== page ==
It's all spelled black on white, not sure what you would want more from the author?


From the comment I originally replied to:

> people can do in their spare time whatever they want, including writing code without tests

I did not refer to the Sudo project at all, so you might want to redirect your post to someone who did.


Hmm. Maybe we shouldn't let unlicensed hobbyists expose their software to the internet - plenty of other things are too dangerous for unlicensed hobbyists to do. Though frankly the standard of commercial code is no better at the moment.


That's fine, existing software comes first, decent software comes second, sudo is the former. That said, it's a good candidate for riir (safety, right?), but riir happened to grep instead.


> It just seems SO EASY

Then do it! On your own time, rather than complaining that someone else didn't do it on theirs!


Does the project have a testing framework in place? How is the project built and distributed? Can testing be integrated into its CI/CD pipeline? Is there a CI/CD pipeline? Adding frameworks and infrastructure to a project is one of those things that is a lot more work than it appears to be. They should do it, for sure, but I wouldn’t dismiss it as trivial on a decades-old system that was never built for it.


Single persons often have superhuman standards. It is easy to see that most of the best works in math or art were produced by an individual.

Code review can work, but often it doesn't. There are countless examples of projects with "strict" review requirements that have similar issues (whereas qmail only had one).

Writing tests is the important thing, it keeps you honest.


31 CVEs later I think it's safe to say that this particular author does not possess superhuman standards. How much more evidence would we need?


We’d all like that, true, but look here:

https://github.com/sudo-project/sudo/graphs/contributors

That’s one maintainer, not even full time according to his résumé. What you just described is multiple specialists and some supporting tools, so another way of looking at this is to ask how much value the IT world has gotten from sudo but not contributed back in support.

When something is this widely used, it’s easy to forget that the answer to who should do more isn’t the one person who actually steps up to keep it alive.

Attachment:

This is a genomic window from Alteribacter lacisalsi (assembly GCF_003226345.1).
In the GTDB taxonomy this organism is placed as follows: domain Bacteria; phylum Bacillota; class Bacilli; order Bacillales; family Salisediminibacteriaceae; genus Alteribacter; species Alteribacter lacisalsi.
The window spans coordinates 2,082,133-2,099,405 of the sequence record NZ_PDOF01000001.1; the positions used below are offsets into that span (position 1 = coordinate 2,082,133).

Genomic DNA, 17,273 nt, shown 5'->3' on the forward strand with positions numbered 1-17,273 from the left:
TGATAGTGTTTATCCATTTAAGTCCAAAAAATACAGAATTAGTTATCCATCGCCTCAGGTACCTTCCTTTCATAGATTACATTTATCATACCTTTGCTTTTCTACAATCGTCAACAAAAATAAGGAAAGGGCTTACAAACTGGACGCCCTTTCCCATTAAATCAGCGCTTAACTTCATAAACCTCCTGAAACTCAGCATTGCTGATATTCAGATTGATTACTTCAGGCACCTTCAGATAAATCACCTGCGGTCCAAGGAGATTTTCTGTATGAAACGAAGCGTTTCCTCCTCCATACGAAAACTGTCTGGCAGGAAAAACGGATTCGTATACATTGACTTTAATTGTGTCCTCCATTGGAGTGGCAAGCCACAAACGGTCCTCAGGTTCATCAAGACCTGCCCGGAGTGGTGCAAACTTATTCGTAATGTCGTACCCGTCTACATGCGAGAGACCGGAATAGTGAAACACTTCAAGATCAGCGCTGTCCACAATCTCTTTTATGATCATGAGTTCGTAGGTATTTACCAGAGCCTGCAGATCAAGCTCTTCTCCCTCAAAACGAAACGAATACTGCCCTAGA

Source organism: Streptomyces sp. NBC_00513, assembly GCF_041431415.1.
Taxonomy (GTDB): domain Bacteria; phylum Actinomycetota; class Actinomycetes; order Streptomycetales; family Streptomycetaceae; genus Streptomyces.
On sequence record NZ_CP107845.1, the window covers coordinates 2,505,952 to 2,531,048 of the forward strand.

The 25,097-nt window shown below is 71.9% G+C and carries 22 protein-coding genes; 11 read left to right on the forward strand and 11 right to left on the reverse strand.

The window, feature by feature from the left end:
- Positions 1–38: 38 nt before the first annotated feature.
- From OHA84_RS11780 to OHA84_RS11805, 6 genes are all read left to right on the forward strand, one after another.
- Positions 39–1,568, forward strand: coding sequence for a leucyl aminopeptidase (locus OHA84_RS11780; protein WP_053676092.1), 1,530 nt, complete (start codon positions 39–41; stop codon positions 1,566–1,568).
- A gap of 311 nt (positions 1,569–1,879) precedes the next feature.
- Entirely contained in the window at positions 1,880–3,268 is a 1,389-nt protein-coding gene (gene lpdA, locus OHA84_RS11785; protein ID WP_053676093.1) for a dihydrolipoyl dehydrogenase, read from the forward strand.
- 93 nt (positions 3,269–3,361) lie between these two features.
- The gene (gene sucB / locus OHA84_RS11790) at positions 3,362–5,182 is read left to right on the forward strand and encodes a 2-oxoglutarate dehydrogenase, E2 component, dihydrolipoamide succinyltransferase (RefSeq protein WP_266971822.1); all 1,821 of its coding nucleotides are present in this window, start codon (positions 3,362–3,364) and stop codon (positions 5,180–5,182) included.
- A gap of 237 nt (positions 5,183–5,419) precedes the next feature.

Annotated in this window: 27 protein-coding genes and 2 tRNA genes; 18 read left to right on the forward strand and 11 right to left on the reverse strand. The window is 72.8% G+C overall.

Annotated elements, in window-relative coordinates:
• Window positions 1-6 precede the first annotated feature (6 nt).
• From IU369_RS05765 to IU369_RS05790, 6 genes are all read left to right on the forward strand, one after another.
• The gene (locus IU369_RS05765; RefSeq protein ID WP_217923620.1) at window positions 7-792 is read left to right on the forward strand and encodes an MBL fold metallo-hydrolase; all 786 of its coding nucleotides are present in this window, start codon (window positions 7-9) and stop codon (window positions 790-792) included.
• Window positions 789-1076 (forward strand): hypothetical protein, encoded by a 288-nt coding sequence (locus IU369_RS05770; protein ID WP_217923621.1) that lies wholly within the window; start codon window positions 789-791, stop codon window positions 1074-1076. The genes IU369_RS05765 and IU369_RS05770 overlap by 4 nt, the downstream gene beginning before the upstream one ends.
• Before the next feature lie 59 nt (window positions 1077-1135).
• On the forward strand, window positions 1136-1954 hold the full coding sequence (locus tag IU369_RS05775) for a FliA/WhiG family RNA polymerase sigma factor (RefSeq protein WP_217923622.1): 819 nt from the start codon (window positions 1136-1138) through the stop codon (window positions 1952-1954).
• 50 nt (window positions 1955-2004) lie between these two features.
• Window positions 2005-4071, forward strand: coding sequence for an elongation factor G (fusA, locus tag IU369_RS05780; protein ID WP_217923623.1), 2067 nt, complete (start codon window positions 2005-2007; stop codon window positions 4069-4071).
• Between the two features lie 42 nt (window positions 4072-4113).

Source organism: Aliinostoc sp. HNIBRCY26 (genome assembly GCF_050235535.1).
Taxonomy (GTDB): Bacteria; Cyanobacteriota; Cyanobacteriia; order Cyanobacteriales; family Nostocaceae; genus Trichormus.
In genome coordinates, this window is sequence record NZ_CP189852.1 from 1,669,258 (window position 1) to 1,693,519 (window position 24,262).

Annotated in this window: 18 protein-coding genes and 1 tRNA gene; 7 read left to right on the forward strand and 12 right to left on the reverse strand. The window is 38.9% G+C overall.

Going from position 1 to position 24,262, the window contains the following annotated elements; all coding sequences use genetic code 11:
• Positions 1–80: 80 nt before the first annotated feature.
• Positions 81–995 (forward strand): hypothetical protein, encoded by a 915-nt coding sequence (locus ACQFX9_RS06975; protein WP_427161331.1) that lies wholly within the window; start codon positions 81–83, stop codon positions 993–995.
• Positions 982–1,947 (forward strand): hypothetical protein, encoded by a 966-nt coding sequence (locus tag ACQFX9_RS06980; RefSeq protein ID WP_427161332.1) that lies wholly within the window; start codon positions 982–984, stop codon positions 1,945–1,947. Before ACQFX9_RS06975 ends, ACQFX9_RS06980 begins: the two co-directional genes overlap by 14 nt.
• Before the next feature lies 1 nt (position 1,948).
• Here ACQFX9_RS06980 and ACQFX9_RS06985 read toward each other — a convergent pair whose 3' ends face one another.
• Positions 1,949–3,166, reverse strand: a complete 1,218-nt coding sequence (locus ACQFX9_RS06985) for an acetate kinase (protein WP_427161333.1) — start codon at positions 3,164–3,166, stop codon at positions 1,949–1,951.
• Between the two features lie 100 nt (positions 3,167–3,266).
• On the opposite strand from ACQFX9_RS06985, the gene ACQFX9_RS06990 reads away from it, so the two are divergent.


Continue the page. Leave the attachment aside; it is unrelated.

Wow he changed two million lines of the sudo codebase over the project history and made 10,548 commits. That's bonkers. Sudo is clearly doing a lot more under the hood than I thought it did. A simple security critical command shouldn't have that much churn. It should arc towards immutability like TeX, which has had like twelve changes in the last 40 years.


> Sudo is clearly doing a lot more under the hood than I thought it did.

There’s a number of reasons openbsd dropped it, and all of them are fundamentally rooted in size and complexity: https://flak.tedunangst.com/post/doas


OpenBSD is a fabulous project. I've been working on tool called Cosmopolitan which helps Mac/Linux/Windows/FreeBSD developers write software that's compatible with OpenBSD: https://github.com/jart/cosmopolitan/blob/master/libc/sysv/s... As you can see, I've studied these systems a lot and I've got to say that OpenBSD is the closest to the Bell Labs roots I've seen from community distros. It takes a certain degree of judiciousness to maintain that authenticity and the clairvoyance w.r.t sudo should be all the proof we need that OpenBSD is up to something good.


Sidebar: Wonderful post, but what an awful fake loading bar. Every time I switch from the tab / window to something else and switch back to continue reading I'm interrupted by it for no reason.


You're supposed to disable javascript in your browser.